In circumstances where the Council is paralysed and the Commission weak, it falls naturally to the European Parliament to fill some political space. MEPs have sought to steer the period of reflection towards a distinct target namely, that of salvaging the constitution.3 Parliament recognises the need to deepen and democratise the constitutional consensus formed at the level of the elites. It also wants to avoid uncoordinated, narrowly focussed national debates which would serve only to harden national stereotypes and accentuate divisions.
MEPs have gone out of their way to ensure the active collaboration of colleagues from national parliaments, with whom they enjoyed such fruitful combination in the two Conventions. Parliament proposed that a series of conferences between European and national parliamentarians – ‘Parliamentary Forums’ should be organised in order to stimulate the debate and to shape, step by step, the necessary political conclusions. The first of those took place in Brussels in May 2006; the second is scheduled for December. It may be hoped that out of this parliamentary exercise comes a sound analysis of where the original consensus enshrined in the constitution holds good and where the controversial questions lie. The Parliamentary Forums are establishing working groups to address some of the major difficult questions about the future of European integration. Agreement on fundamental issues will open up new perspectives and prepare the ground for reform of the common policies in those areas where dissent exists.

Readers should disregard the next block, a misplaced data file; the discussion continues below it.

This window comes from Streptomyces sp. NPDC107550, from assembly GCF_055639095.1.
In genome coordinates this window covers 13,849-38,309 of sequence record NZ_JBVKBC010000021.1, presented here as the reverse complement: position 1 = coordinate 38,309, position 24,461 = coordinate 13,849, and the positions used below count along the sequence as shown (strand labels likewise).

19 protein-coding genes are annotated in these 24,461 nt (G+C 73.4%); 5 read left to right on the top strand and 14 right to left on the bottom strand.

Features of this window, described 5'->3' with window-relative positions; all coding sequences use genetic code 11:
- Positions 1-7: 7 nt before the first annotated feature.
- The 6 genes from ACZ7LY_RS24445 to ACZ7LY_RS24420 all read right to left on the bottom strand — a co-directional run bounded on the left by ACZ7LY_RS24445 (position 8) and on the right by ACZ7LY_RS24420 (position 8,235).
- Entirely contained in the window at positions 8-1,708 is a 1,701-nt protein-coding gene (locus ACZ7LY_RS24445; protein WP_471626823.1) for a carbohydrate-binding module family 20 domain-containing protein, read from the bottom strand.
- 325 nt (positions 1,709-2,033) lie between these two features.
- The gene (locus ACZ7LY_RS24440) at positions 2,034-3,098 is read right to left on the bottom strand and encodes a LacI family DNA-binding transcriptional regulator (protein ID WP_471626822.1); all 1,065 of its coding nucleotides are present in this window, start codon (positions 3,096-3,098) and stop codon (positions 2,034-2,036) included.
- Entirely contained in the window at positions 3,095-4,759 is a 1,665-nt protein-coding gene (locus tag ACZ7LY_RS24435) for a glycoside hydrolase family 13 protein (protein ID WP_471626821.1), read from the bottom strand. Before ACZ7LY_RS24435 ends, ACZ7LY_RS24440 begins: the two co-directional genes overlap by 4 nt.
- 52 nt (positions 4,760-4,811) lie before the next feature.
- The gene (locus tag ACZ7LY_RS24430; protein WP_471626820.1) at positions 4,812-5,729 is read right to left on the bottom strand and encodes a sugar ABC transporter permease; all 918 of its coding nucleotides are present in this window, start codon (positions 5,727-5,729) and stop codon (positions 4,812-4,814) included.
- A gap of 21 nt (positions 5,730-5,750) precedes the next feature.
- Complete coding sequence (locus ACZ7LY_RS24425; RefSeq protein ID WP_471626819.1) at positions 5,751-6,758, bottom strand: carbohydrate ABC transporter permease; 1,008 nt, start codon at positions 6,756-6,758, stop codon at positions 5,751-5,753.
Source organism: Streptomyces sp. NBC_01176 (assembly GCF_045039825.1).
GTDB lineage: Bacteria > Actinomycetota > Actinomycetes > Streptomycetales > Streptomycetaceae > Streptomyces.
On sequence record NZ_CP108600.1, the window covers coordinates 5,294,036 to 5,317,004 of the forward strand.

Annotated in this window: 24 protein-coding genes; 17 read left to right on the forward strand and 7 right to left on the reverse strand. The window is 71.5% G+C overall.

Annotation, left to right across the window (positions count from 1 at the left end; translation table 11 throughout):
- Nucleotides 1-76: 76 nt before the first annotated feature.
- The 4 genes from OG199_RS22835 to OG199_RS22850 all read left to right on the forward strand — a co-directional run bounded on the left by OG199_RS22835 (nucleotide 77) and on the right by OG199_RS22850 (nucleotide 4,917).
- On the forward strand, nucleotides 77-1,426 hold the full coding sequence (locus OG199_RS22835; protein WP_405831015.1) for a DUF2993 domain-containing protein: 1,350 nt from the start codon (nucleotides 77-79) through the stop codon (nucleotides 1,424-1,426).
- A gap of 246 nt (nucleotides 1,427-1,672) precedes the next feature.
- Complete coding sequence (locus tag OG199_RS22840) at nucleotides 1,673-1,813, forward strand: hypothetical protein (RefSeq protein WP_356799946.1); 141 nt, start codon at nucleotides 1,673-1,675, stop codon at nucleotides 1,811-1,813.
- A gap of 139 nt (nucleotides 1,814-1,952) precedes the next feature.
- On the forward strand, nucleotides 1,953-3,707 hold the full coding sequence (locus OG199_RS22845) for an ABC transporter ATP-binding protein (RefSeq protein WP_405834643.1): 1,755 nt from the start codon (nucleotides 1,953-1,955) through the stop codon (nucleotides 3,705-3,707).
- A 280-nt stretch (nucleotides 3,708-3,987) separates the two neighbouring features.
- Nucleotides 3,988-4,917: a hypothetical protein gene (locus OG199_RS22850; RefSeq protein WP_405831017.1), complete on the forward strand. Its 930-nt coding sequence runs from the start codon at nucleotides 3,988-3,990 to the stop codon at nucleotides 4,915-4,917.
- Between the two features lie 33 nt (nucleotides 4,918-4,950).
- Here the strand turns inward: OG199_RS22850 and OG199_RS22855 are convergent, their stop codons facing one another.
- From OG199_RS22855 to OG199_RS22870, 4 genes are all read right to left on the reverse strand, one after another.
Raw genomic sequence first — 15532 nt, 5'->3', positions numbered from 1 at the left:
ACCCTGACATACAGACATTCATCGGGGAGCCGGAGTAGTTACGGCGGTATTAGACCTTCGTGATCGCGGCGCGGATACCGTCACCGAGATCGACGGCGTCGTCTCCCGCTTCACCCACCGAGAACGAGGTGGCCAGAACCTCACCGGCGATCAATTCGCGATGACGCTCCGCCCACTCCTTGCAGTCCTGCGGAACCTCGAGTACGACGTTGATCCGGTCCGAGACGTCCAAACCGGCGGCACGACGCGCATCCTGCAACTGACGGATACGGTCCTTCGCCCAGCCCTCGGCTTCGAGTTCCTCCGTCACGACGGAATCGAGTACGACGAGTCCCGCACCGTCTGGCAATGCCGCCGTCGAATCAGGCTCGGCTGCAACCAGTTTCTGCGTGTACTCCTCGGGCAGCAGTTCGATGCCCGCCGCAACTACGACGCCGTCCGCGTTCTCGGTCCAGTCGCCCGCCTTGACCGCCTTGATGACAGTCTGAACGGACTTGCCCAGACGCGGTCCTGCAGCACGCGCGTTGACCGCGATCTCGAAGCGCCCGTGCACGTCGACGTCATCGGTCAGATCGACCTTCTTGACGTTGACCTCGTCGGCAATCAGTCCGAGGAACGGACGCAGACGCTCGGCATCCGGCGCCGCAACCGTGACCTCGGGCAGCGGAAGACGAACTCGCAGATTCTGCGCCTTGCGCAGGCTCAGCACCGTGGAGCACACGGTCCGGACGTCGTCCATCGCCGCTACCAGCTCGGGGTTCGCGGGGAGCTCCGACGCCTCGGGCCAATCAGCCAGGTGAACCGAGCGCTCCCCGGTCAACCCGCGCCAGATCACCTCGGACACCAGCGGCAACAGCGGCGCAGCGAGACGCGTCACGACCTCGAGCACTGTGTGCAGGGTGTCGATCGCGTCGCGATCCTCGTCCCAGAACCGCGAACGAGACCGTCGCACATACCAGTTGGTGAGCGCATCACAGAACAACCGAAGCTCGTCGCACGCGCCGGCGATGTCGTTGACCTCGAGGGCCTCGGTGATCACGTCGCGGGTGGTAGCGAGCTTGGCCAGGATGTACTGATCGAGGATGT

National governments and the Commission should now add their weight to this parliamentary effort by helping to organise public meetings and media debates on the future of Europe 'Citizens' Forums' at national, regional and local level, structured along commonly agreed themes. The social partners and civil society organisations should get engaged in these debates. Above all, however, Europe's many political parties must give much more prominence to the European dimension in both their internal debates and electoral campaigning. Citizens' petitions to the Parliament could contribute to shaping the debate.
The first, and for some most difficult, thing is to acknowledge, even implicitly, that the ratification of the existing constitution has now encountered insurmountable difficulties. This admission is particularly painful for those who fought on the losing side in France and Holland, and is complicated by the reigning confusion about what to do next.
In theory, at least, there are numerous options. They range from abandoning the constitutional project altogether to tearing up the 2004 text and starting again from scratch. In practice, of course, the options are more limited. As the months pass, the number of diehards who advocate continuing blithely with ratification of the present text as if nothing has happened diminishes. Apart from anything else, it is obviously important to stop more countries from saying No, thereby compounding the difficulties faced.